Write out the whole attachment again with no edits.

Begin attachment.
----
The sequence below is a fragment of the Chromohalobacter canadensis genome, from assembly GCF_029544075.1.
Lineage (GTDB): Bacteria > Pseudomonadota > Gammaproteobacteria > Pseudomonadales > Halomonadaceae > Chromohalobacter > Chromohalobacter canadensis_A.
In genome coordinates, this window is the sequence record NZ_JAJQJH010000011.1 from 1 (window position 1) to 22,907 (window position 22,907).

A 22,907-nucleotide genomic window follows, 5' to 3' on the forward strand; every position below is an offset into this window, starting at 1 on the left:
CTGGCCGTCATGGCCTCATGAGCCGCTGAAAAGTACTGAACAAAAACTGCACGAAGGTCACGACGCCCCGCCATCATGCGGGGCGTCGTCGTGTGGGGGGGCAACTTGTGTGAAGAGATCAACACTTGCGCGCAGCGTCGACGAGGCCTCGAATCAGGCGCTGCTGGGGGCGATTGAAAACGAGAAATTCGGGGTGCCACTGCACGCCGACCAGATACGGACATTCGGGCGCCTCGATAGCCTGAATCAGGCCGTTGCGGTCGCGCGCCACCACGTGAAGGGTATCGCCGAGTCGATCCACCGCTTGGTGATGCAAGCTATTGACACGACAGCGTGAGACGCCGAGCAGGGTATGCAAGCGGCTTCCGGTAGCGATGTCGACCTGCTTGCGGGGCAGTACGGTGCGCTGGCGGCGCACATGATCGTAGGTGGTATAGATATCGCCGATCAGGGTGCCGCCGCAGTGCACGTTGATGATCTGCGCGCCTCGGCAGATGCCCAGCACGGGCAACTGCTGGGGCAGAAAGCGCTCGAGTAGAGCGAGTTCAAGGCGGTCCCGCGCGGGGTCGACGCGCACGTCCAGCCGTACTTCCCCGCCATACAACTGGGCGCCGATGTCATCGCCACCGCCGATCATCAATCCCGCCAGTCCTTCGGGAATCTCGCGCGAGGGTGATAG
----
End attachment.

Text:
The sequence below is a fragment of the Chromohalobacter canadensis genome, from assembly GCF_029544075.1.
Lineage (GTDB): Bacteria > Pseudomonadota > Gammaproteobacteria > Pseudomonadales > Halomonadaceae > Chromohalobacter > Chromohalobacter canadensis_A.
In genome coordinates, this window is the sequence record NZ_JAJQJH010000011.1 from 1 (window position 1) to 22,907 (window position 22,907).

A 22,907-nucleotide genomic window follows, 5' to 3' on the forward strand; every position below is an offset into this window, starting at 1 on the left:
CTGGCCGTCATGGCCTCATGAGCCGCTGAAAAGTACTGAACAAAAACTGCACGAAGGTCACGACGCCCCGCCATCATGCGGGGCGTCGTCGTGTGGGGGGGCAACTTGTGTGAAGAGATCAACACTTGCGCGCAGCGTCGACGAGGCCTCGAATCAGGCGCTGCTGGGGGCGATTGAAAACGAGAAATTCGGGGTGCCACTGCACGCCGACCAGATACGGACATTCGGGCGCCTCGATAGCCTGAATCAGGCCGTTGCGGTCGCGCGCCACCACGTGAAGGGTATCGCCGAGTCGATCCACCGCTTGGTGATGCAAGCTATTGACACGACAGCGTGAGACGCCGAGCAGGGTATGCAAGCGGCTTCCGGTAGCGATGTCGACCTGCTTGCGGGGCAGTACGGTGCGCTGGCGGCGCACATGATCGTAGGTGGTATAGATATCGCCGATCAGGGTGCCGCCGCAGTGCACGTTGATGATCTGCGCGCCTCGGCAGATGCCCAGCACGGGCAACTGCTGGGGCAGAAAGCGCTCGAGTAGAGCGAGTTCAAGGCGGTCCCGCGCGGGGTCGACGCGCACGTCCAGCCGTACTTCCCCGCCATACAACTGGGCGCCGATGTCATCGCCACCGCCGATCATCAATCCCGCCAGTCCTTCGGGAATCTCGCGCGAGGGTGATAG